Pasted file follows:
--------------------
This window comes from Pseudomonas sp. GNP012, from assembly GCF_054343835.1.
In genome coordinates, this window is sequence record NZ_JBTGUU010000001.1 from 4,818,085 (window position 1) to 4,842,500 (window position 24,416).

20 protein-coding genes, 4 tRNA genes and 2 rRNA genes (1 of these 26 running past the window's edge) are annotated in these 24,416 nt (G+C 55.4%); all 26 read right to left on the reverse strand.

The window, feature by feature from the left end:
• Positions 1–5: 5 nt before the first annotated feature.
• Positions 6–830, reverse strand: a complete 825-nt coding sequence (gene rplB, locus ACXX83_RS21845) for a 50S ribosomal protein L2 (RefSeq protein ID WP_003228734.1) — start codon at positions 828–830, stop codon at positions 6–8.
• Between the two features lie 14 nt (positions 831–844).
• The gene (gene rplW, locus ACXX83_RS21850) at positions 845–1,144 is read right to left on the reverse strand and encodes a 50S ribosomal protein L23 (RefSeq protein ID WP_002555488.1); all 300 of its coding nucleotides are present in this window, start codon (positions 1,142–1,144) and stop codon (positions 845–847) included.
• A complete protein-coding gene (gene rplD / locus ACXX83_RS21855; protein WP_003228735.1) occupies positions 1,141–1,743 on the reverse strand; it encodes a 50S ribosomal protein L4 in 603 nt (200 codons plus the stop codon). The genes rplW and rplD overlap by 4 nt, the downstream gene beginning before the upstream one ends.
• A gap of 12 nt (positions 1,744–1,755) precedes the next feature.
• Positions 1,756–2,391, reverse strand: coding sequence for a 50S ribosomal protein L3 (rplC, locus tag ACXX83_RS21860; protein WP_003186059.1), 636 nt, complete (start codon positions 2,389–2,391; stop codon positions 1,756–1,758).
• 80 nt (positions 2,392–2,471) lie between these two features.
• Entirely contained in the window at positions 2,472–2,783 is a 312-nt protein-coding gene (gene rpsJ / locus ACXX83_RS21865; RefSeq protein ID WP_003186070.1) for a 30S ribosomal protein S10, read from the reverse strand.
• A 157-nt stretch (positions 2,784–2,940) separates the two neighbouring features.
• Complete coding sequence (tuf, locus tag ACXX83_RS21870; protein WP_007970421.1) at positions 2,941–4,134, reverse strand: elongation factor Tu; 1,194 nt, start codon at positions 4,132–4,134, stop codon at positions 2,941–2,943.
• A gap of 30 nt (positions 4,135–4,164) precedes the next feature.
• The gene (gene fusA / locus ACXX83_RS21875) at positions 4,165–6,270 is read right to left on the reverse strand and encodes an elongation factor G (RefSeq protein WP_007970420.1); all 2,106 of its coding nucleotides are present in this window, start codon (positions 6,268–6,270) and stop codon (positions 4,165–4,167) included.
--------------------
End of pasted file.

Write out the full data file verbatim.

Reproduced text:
This window comes from Pseudomonas sp. GNP012, from assembly GCF_054343835.1.
In genome coordinates, this window is sequence record NZ_JBTGUU010000001.1 from 4,818,085 (window position 1) to 4,842,500 (window position 24,416).

20 protein-coding genes, 4 tRNA genes and 2 rRNA genes (1 of these 26 running past the window's edge) are annotated in these 24,416 nt (G+C 55.4%); all 26 read right to left on the reverse strand.

The window, feature by feature from the left end:
• Positions 1–5: 5 nt before the first annotated feature.
• Positions 6–830, reverse strand: a complete 825-nt coding sequence (gene rplB, locus ACXX83_RS21845) for a 50S ribosomal protein L2 (RefSeq protein ID WP_003228734.1) — start codon at positions 828–830, stop codon at positions 6–8.
• Between the two features lie 14 nt (positions 831–844).
• The gene (gene rplW, locus ACXX83_RS21850) at positions 845–1,144 is read right to left on the reverse strand and encodes a 50S ribosomal protein L23 (RefSeq protein ID WP_002555488.1); all 300 of its coding nucleotides are present in this window, start codon (positions 1,142–1,144) and stop codon (positions 845–847) included.
• A complete protein-coding gene (gene rplD / locus ACXX83_RS21855; protein WP_003228735.1) occupies positions 1,141–1,743 on the reverse strand; it encodes a 50S ribosomal protein L4 in 603 nt (200 codons plus the stop codon). The genes rplW and rplD overlap by 4 nt, the downstream gene beginning before the upstream one ends.
• A gap of 12 nt (positions 1,744–1,755) precedes the next feature.
• Positions 1,756–2,391, reverse strand: coding sequence for a 50S ribosomal protein L3 (rplC, locus tag ACXX83_RS21860; protein WP_003186059.1), 636 nt, complete (start codon positions 2,389–2,391; stop codon positions 1,756–1,758).
• 80 nt (positions 2,392–2,471) lie between these two features.
• Entirely contained in the window at positions 2,472–2,783 is a 312-nt protein-coding gene (gene rpsJ / locus ACXX83_RS21865; RefSeq protein ID WP_003186070.1) for a 30S ribosomal protein S10, read from the reverse strand.
• A 157-nt stretch (positions 2,784–2,940) separates the two neighbouring features.
• Complete coding sequence (tuf, locus tag ACXX83_RS21870; protein WP_007970421.1) at positions 2,941–4,134, reverse strand: elongation factor Tu; 1,194 nt, start codon at positions 4,132–4,134, stop codon at positions 2,941–2,943.
• A gap of 30 nt (positions 4,135–4,164) precedes the next feature.
• The gene (gene fusA / locus ACXX83_RS21875) at positions 4,165–6,270 is read right to left on the reverse strand and encodes an elongation factor G (RefSeq protein WP_007970420.1); all 2,106 of its coding nucleotides are present in this window, start codon (positions 6,268–6,270) and stop codon (positions 4,165–4,167) included.